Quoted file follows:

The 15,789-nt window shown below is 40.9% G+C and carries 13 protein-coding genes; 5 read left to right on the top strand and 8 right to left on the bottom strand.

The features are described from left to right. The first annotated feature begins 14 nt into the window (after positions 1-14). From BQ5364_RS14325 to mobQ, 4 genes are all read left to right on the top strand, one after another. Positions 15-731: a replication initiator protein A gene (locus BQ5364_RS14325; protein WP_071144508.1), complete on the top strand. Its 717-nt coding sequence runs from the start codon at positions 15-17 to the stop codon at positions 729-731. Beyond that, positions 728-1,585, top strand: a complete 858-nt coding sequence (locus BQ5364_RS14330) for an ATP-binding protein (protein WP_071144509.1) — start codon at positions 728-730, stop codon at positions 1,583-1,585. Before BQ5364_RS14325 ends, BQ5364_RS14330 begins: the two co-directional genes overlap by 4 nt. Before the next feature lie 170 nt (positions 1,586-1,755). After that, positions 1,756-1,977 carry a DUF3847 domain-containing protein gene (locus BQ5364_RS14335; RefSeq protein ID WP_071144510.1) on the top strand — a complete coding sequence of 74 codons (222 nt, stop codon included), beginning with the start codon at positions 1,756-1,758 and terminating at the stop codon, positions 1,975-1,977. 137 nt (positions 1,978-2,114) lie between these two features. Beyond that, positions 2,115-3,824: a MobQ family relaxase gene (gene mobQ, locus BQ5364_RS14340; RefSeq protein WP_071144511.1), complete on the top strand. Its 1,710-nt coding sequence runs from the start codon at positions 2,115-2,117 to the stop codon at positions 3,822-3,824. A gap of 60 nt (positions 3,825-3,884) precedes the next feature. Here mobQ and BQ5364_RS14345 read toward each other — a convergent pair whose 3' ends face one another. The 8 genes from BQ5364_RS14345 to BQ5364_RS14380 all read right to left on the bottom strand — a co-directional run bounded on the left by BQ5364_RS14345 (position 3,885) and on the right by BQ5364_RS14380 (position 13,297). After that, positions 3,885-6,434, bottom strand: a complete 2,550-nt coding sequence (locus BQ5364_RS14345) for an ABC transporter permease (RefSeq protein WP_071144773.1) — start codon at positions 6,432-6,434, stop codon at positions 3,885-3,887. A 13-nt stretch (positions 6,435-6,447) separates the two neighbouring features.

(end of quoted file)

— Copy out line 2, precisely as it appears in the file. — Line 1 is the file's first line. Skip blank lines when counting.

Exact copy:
The features are described from left to right. The first annotated feature begins 14 nt into the window (after positions 1-14). From BQ5364_RS14325 to mobQ, 4 genes are all read left to right on the top strand, one after another. Positions 15-731: a replication initiator protein A gene (locus BQ5364_RS14325; protein WP_071144508.1), complete on the top strand. Its 717-nt coding sequence runs from the start codon at positions 15-17 to the stop codon at positions 729-731. Beyond that, positions 728-1,585, top strand: a complete 858-nt coding sequence (locus BQ5364_RS14330) for an ATP-binding protein (protein WP_071144509.1) — start codon at positions 728-730, stop codon at positions 1,583-1,585. Before BQ5364_RS14325 ends, BQ5364_RS14330 begins: the two co-directional genes overlap by 4 nt. Before the next feature lie 170 nt (positions 1,586-1,755). After that, positions 1,756-1,977 carry a DUF3847 domain-containing protein gene (locus BQ5364_RS14335; RefSeq protein ID WP_071144510.1) on the top strand — a complete coding sequence of 74 codons (222 nt, stop codon included), beginning with the start codon at positions 1,756-1,758 and terminating at the stop codon, positions 1,975-1,977. 137 nt (positions 1,978-2,114) lie between these two features. Beyond that, positions 2,115-3,824: a MobQ family relaxase gene (gene mobQ, locus BQ5364_RS14340; RefSeq protein WP_071144511.1), complete on the top strand. Its 1,710-nt coding sequence runs from the start codon at positions 2,115-2,117 to the stop codon at positions 3,822-3,824. A gap of 60 nt (positions 3,825-3,884) precedes the next feature. Here mobQ and BQ5364_RS14345 read toward each other — a convergent pair whose 3' ends face one another. The 8 genes from BQ5364_RS14345 to BQ5364_RS14380 all read right to left on the bottom strand — a co-directional run bounded on the left by BQ5364_RS14345 (position 3,885) and on the right by BQ5364_RS14380 (position 13,297). After that, positions 3,885-6,434, bottom strand: a complete 2,550-nt coding sequence (locus BQ5364_RS14345) for an ABC transporter permease (RefSeq protein WP_071144773.1) — start codon at positions 6,432-6,434, stop codon at positions 3,885-3,887. A 13-nt stretch (positions 6,435-6,447) separates the two neighbouring features.